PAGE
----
Thursday, October 20, 2016

Praying Amongst Mountains and Waterfalls

It's been quite a while since my last post! Since then, calendar dates for Lá Bealtaine and Lá Lúnasa have past and I've spent my whole summer in Colorado. For both of the festivals I had friends over for dinner and music, as has become the usual, and have finally moved away from my natural shyness to give my offerings and prayers before dinner. In front of EVERYONE. This is a big deal for me as I tend to have a level of social anxiety, especially in ritual situations before a group of non-religious friends, but it went just fine and my confidence was appropriately boosted from the experience.

Much of this summer for me, in a religious context, has been focusing on getting out and experiencing and witnessing the natural wonders that abound here in the Rocky Mountains and the spirits that animate them. I've found that praying on mountain tops seem especially effective in shifting my mindset, where the earth meets the sky and the surrounding land stretches out further than the eye can see. It also seems to me that the Gods appreciate the effort it takes to get up there and the hike up becomes a sacrifice in its own way. And by the time I'm up there my body has pumped enough endorphins into me to put me in the best of moods!

There are also a lot of waterfalls on many of the trails here, so I've taken advantage of having that atmosphere available and have been praying and singing at the water and utilizing the sound of the water as a starting place for my focus and allowing it to drown (ha!) out my thoughts so I can better "hear" those that aren't mine. I had been using my bodhrán, playing a beat and allowing it to change on its own, but I find that the sound of the water can do much of this work for me, so I've used the bodhrán less than I was earlier this year. I think I'll continue to utilize it for some situations, especially when I'm in an especially quiet area (or maybe if it's nighttime), but I've gained some traction by shifting my consciousness with the help of different influences that might be around at the time and I've also gotten use to singing or humming until it starts to change "naturally," which has helped a great deal in sustaining the ritual mindset.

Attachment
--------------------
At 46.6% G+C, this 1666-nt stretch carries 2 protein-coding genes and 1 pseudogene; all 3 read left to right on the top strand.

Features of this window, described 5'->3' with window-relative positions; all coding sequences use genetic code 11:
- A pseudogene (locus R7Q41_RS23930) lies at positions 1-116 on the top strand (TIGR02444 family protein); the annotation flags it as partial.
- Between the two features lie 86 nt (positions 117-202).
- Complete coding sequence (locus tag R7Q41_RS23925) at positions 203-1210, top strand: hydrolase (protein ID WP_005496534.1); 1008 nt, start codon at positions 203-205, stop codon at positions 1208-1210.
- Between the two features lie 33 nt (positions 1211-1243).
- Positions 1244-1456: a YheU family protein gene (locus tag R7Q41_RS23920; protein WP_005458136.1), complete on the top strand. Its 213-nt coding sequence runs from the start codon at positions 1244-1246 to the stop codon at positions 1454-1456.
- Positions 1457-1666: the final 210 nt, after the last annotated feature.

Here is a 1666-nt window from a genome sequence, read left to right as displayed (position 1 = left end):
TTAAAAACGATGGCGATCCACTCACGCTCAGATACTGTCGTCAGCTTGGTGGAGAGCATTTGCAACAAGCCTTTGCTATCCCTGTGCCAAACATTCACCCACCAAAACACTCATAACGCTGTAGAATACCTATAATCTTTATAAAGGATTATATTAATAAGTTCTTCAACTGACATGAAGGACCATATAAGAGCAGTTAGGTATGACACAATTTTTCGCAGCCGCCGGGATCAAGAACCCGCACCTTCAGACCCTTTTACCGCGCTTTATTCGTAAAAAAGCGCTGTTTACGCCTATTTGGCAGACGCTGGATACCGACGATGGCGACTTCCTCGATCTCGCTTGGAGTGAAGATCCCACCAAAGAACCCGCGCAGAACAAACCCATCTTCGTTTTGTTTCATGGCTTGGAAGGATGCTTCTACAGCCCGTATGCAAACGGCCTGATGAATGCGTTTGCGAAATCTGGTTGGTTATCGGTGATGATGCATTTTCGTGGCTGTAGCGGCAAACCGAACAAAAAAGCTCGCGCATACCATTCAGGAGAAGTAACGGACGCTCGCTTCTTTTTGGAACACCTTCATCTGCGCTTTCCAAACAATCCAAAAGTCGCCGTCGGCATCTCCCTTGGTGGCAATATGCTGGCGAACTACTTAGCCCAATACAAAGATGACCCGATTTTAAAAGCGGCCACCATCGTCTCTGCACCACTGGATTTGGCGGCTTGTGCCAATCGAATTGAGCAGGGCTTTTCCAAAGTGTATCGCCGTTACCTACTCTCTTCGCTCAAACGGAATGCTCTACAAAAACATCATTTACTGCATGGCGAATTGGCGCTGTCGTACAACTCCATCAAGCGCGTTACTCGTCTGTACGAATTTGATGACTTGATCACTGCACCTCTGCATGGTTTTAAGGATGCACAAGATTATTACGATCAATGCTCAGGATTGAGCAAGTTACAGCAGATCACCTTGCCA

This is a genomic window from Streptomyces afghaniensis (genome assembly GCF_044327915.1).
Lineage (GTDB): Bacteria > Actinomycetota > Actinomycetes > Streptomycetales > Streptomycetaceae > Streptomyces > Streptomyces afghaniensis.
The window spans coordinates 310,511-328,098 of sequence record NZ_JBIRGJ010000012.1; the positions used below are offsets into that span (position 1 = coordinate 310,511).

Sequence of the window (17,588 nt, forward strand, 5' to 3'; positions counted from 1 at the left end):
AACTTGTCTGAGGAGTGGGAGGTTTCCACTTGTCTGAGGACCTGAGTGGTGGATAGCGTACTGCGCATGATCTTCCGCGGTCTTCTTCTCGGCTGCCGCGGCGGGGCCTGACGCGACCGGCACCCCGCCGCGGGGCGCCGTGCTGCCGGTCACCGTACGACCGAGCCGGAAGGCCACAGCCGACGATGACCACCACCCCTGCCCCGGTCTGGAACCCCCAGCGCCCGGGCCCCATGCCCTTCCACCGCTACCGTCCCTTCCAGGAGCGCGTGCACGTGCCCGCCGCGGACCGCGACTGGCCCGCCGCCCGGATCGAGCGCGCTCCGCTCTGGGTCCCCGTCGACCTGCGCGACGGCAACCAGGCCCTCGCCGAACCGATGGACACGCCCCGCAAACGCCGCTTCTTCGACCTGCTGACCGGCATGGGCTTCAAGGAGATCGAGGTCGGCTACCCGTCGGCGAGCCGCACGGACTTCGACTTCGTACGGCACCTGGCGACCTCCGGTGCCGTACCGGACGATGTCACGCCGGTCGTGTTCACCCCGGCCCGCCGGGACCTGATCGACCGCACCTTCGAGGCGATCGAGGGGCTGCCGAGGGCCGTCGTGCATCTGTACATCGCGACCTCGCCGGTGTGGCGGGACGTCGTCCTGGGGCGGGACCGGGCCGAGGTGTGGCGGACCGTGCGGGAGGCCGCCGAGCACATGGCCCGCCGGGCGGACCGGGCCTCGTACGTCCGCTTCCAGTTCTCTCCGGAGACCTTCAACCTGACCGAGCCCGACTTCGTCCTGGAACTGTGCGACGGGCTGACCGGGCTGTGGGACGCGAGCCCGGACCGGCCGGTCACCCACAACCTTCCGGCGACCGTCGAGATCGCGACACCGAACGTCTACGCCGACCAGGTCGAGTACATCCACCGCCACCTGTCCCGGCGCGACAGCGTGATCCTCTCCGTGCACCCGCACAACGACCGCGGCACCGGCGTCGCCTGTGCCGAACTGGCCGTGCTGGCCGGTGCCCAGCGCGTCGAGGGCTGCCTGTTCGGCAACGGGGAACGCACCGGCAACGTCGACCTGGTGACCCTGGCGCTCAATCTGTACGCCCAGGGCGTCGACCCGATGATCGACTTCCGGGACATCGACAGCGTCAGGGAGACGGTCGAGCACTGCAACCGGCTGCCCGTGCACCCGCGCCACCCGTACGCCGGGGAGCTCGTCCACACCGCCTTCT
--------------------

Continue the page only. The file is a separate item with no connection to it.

Other than that I've been working a bit on writing down different folk charms and prayers, adapting them for polytheistic context, and translating a number from Gaelic to Irish (significantly improving my understanding of Irish grammar!). I still have some ways to go to remember all the Irish, but it has been an interesting experience recognizing the flow of charms and how that works into one's actions to become a basic ritual, as well as the contrast in charms that seem either to utilize the ability of the charmer or call upon the Gods (or saints, in the original forms as we have them). One text that I have not seen recommended on reading lists for Gaelic Polytheists is Ár bPaidreacha Dúchais (Our Native Prayers) by Diarmuid Ó Laoghaire. Granted, it is completely in Irish, so harder for most Gaelic Polytheists to work through, but I've found a bit more of value to us as Gaelic Polytheists in this book than I find in the more commonly recommended Religious Songs of Connacht. Ár bPaidreacha Dúchais is in some ways akin to Carmichael's Carmina Gadelica, offering some of the same in regards to rising and resting prayers, fire-lighting and smooring prayers, house blessings, as well as a number of prayers to Bríde all of which can easily be adapted for use by Gaelic Polytheists. For those that don't have much Irish, some of these prayers can be found in original or adapted forms in the bilingual Paidreacha na Gaeilge edited by Donla uí Bhraonáin. Fortunately, Donla does a great job at listing her sources for each prayer, so its not hard to find the originals, but I did notice a change in some of the prayers she recorded from Ár bPaidreacha Dúchais, for example, where she made "Bríd Ní Dhubhthaigh" into "Bríd Ní Dhaighidí." Perhaps she read the original wrong and recorded it that way, because of the assumption that Bríd is the daughter of An Dagda, but she doesn't explain further, only noting that Bríd was a goddess in Irish myth and Saint Bríd was sometimes known by that name. It's not really an issue for us as polytheists, but it should be noted that some of the versions found in Paidreacha na Gaeilge may not be identical to those found in her sources.

With that, I will leave with a rising prayer that I've adapted from page 6 of Ár bPaidreacha Dúchais (only changing Dia to Bríde), the translation is my own.

Éirím suas le Bríde,
go n-éirí Bríde liom.
Lámh Bríde i mo thimpeall,
ag suí is ag luí
's ag éirí dom.

I rise with Bríde,
May Bríde rise with me.
The hand of Bríde around me,
as I sit and as I lie
and as I rise.

1 comment:

  1. Thank you for sharing this! I'm definitely going to hunt up your book recommendations.

    I find going to the beach has much the same effect as climbing a mountain does for you – something about it just instantly puts me in the right frame of mind. I suppose the liminal nature of both places makes them very apt!